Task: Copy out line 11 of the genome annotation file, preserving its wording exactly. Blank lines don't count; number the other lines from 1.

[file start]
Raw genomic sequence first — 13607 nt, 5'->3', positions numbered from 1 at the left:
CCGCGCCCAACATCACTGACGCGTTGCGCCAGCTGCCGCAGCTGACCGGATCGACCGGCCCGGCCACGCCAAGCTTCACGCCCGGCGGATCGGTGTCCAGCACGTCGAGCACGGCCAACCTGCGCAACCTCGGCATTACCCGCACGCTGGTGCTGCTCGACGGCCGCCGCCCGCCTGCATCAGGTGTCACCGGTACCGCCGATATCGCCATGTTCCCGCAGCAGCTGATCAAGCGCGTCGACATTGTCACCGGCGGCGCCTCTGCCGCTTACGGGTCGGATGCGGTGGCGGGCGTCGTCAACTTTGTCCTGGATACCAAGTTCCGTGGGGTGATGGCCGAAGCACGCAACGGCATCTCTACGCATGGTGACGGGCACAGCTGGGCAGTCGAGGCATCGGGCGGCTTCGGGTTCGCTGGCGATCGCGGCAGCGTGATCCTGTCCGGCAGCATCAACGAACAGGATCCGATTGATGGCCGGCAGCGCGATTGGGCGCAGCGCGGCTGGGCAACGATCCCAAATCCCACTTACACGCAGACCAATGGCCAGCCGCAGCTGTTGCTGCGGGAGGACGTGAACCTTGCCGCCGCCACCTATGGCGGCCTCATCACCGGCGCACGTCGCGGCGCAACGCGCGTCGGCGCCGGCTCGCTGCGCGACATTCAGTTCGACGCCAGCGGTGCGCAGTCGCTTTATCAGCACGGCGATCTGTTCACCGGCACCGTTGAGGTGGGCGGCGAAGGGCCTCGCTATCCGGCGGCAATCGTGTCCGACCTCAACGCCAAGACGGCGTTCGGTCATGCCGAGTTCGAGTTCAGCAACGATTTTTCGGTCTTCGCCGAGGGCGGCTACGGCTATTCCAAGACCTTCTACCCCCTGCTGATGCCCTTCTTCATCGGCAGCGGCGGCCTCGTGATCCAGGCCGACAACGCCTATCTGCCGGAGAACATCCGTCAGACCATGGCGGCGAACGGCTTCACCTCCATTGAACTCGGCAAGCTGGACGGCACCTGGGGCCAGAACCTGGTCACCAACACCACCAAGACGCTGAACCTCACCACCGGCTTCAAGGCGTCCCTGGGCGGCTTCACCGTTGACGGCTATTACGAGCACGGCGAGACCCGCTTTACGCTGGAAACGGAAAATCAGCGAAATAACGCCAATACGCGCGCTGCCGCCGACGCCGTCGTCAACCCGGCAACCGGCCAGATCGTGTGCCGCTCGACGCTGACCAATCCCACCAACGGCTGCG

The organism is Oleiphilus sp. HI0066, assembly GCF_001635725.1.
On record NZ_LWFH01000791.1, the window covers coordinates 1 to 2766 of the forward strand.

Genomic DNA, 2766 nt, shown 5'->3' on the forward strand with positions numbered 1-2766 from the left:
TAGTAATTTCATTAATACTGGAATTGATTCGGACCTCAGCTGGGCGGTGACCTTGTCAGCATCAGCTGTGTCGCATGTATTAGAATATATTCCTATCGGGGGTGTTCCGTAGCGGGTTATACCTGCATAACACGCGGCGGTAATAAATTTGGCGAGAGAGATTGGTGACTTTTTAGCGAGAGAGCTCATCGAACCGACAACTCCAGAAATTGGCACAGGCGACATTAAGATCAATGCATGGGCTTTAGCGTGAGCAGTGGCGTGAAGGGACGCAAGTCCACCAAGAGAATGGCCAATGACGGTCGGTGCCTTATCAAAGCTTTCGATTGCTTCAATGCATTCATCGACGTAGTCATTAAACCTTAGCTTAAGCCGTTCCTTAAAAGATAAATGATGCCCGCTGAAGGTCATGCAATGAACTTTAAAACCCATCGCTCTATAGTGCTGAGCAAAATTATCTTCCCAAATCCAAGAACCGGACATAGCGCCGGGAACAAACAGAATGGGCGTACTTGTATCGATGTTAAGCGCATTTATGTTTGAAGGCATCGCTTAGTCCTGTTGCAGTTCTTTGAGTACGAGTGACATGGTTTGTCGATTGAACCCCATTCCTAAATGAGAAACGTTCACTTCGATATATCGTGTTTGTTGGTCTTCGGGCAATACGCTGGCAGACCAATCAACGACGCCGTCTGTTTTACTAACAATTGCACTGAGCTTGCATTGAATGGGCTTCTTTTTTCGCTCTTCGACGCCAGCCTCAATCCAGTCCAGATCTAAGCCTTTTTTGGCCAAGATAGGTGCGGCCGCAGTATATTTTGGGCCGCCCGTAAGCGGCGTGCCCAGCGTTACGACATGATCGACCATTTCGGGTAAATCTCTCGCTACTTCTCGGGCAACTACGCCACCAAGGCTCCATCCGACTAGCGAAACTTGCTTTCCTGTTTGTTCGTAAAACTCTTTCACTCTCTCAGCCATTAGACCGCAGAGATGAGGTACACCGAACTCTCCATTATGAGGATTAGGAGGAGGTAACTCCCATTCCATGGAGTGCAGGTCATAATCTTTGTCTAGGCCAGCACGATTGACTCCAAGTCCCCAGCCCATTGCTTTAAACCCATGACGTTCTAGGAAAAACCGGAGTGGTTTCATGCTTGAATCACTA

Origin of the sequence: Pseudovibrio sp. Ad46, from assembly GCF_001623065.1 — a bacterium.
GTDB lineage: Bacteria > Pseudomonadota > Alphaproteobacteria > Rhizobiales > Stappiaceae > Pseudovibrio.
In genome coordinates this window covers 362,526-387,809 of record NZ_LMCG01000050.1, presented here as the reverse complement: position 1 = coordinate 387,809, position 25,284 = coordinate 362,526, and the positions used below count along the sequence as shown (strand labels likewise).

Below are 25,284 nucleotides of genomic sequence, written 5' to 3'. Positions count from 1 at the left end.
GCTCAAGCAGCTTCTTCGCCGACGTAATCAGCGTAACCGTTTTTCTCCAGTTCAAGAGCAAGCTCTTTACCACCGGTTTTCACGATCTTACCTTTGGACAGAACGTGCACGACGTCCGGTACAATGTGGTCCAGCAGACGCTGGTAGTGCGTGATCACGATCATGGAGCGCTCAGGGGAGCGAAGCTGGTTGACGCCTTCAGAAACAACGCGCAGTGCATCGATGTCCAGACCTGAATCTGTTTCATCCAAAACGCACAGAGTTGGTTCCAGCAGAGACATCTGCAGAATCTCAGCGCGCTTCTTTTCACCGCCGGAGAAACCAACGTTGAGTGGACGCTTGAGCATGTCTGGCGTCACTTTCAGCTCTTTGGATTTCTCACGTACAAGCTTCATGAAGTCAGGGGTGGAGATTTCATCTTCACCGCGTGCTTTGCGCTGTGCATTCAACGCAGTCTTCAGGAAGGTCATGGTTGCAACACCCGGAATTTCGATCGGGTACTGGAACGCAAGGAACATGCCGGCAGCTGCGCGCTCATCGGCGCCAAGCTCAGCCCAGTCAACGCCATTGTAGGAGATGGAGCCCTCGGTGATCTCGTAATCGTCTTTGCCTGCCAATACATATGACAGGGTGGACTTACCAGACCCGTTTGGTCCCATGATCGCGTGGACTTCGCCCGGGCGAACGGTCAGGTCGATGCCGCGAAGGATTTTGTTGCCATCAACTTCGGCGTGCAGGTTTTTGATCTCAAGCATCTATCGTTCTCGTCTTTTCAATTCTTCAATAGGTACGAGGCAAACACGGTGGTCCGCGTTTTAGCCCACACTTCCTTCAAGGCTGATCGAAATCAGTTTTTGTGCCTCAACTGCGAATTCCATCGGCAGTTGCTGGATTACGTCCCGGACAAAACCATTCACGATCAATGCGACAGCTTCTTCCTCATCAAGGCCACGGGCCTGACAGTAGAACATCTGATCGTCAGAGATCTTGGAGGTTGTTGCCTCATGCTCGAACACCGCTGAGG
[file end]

GCTCAAGCAGCTTCTTCGCCGACGTAATCAGCGTAACCGTTTTTCTCCAGTTCAAGAGCAAGCTCTTTACCACCGGTTTTCACGATCTTACCTTTGGACAGAACGTGCACGACGTCCGGTACAATGTGGTCCAGCAGACGCTGGTAGTGCGTGATCACGATCATGGAGCGCTCAGGGGAGCGAAGCTGGTTGACGCCTTCAGAAACAACGCGCAGTGCATCGATGTCCAGACCTGAATCTGTTTCATCCAAAACGCACAGAGTTGGTTCCAGCAGAGACATCTGCAGAATCTCAGCGCGCTTCTTTTCACCGCCGGAGAAACCAACGTTGAGTGGACGCTTGAGCATGTCTGGCGTCACTTTCAGCTCTTTGGATTTCTCACGTACAAGCTTCATGAAGTCAGGGGTGGAGATTTCATCTTCACCGCGTGCTTTGCGCTGTGCATTCAACGCAGTCTTCAGGAAGGTCATGGTTGCAACACCCGGAATTTCGATCGGGTACTGGAACGCAAGGAACATGCCGGCAGCTGCGCGCTCATCGGCGCCAAGCTCAGCCCAGTCAACGCCATTGTAGGAGATGGAGCCCTCGGTGATCTCGTAATCGTCTTTGCCTGCCAATACATATGACAGGGTGGACTTACCAGACCCGTTTGGTCCCATGATCGCGTGGACTTCGCCCGGGCGAACGGTCAGGTCGATGCCGCGAAGGATTTTGTTGCCATCAACTTCGGCGTGCAGGTTTTTGATCTCAAGCATCTATCGTTCTCGTCTTTTCAATTCTTCAATAGGTACGAGGCAAACACGGTGGTCCGCGTTTTAGCCCACACTTCCTTCAAGGCTGATCGAAATCAGTTTTTGTGCCTCAACTGCGAATTCCATCGGCAGTTGCTGGATTACGTCCCGGACAAAACCATTCACGATCAATGCGACAGCTTCTTCCTCATCAAGGCCACGGGCCTGACAGTAGAACATCTGATCGTCAGAGATCTTGGAGGTTGTTGCCTCATGCTCGAACACCGCTGAGG